"We couldn't find anything, but we're still blaming the car." That's the gist of the statement from a National Academy of Sciences panel headed by New Jersey Institute of Technology physics professor Louis Lanzerotti. The NAS supports U.S. regulators shutting down investigation of Toyota unintended acceleration incidents without finding electronic faults that would cause the behavior. However, at the same time, the National Highway Traffic Safety Administration is planning to call for further ov
No one can accuse our legislative process of being particularly swift. Even in the midst of one of the most productive congressional sessions in years, it takes plenty of hemming and hawing to push a bill all the way from committee to law. Unfortunately, a group of individuals affected by the recent rash of runaway Toyota vehicles must not have gotten that memo. A group of family members of those who died in instances of unintended acceleration recently met with members of congress to discuss th
It's Monday afternoon and you know what that means. It's time to submit your questions for this week's podcast. We've got a list of topics to discuss below, starting with a supercar question to get our resident curmudgeon warmed up. Got a question for our intrepid team of podcasters? Now's the time to ask away. Don't forget to vote on which questions deserve our attention the most, though we'll try to get to as many as we can. Discussion topics for Autoblog Podcast #187, which we'll record tonig
Somehow, we're guessing that the "any publicity is good publicity" cliche isn't ringing particularly true with Toyota these days. That said, we do have to give some props to the automaker for being open about the current state of its recent recall woes. According to Toyota, roughly 3.2 million of its many recall notices have been fulfilled.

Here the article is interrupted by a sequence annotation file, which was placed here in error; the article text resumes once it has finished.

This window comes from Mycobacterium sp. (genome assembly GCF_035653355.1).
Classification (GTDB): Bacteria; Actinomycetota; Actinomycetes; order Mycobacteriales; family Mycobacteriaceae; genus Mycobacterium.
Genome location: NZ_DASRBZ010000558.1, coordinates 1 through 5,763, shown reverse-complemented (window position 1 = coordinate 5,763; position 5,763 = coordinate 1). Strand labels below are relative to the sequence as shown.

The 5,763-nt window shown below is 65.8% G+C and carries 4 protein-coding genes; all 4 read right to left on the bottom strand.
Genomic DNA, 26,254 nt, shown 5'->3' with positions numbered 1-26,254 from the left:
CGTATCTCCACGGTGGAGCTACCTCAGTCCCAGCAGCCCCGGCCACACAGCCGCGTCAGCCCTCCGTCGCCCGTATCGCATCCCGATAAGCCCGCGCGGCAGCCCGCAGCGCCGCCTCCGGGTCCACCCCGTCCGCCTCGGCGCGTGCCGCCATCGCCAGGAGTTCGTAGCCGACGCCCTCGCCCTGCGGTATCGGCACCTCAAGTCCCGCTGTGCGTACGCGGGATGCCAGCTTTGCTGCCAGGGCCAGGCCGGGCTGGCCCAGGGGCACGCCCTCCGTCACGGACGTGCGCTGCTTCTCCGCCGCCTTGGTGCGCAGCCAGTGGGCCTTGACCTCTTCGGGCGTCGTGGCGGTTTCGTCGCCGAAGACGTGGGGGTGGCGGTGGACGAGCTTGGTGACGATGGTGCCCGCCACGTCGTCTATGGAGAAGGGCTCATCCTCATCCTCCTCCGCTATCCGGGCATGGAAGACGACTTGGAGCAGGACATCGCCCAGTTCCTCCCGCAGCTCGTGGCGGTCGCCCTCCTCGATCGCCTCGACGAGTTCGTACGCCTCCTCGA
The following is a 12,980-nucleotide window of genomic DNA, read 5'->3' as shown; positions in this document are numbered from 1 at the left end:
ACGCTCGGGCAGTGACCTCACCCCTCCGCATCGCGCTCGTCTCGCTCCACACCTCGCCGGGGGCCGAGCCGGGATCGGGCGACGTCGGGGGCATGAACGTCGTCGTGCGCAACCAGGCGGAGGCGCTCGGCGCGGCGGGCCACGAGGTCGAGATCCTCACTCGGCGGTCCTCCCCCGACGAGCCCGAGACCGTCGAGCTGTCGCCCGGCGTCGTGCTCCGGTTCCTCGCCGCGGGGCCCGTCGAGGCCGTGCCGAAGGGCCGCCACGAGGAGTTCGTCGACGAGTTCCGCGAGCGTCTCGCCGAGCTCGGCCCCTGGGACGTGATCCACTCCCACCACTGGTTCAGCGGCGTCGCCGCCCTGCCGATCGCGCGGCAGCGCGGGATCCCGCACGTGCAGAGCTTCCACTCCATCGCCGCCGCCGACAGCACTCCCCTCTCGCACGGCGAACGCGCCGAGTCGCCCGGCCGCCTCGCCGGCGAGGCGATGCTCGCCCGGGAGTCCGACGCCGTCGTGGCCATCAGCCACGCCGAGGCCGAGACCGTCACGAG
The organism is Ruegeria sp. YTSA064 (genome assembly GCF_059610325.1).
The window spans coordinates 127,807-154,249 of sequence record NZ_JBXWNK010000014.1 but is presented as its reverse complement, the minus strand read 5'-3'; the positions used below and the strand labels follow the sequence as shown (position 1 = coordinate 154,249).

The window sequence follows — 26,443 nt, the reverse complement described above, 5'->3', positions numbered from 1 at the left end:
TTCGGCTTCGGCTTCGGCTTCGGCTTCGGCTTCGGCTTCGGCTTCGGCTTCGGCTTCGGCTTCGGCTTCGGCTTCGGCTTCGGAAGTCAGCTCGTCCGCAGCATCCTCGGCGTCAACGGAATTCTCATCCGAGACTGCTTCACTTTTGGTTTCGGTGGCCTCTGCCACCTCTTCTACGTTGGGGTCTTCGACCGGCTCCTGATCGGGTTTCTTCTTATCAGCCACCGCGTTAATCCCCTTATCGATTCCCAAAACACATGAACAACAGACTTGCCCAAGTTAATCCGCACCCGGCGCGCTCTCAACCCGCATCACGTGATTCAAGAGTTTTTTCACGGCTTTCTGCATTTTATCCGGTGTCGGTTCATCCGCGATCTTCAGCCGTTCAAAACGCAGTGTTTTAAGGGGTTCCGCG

The Los Angeles Times scoured public records and discovered that the number of deaths possibly linked to Toyota's unintended acceleration issue could top more than 100 – twice the amount previously reported earlier this year.
Throughout all of the recent Toyota recall talk, the automaker has stated on numerous occasions that it has never found any sort of electronic defect that would cause unintended acceleration. Instead, Toyota insists that only floor mats and sticky accelerator pedals were to blame for the problems that owners have cited in recent months.
Could cosmic rays from space be to blame for Toyotas that uncontrollably speed out of control? Could such cosmic rays put you in danger of becoming a bright orange superhuman rocky man-Thing? These are the questions that a number of researchers are suggesting need a closer look to see if electronic glitches could be the root cause of Toyota's unexplainable rash of unintended acceleration.
The hits keep on coming for Toyota, with reports of unintended acceleration multiplying like rabbits with aphrodisiacs and grandstanding of all sorts going on at every level. Orange County, California District Attorney Tony Rackauckas has added another layer to the cake with a lawsuit alleging Toyota sold cars it knew had problems.
Just yesterday, Toyota Motor Company's president Akio Toyoda (yep, the grandson of the company's founder) indicated that he had no intention of attending a February 24 Congressional hearing before the House Oversight Committee. Instead, Toyoda said that Yoshimi Inaba, president of Toyota's operations in North America, will appear on behalf of of the automaker.
Another day, another major story on Toyota's recent recall woes. As you may have already heard, the National Highway Traffic and Safety Administration – and particularly U.S. Transportation Secretary Ray LaHood – is less than pleased with the way Toyota has handled its various vehicle callbacks.
Toyota's got its sticky-pedal fix in high gear, with dealers exorcising an impressive 50,000 unintended acceleration demons per day. Thus far, 225,000 of the several million recalled vehicles have already been repaired. Going all-in on the fix was the only choice for Toyota, anything less would telegraph an attitude of apathy toward safety, and brand perception has tumbled precipitously lately.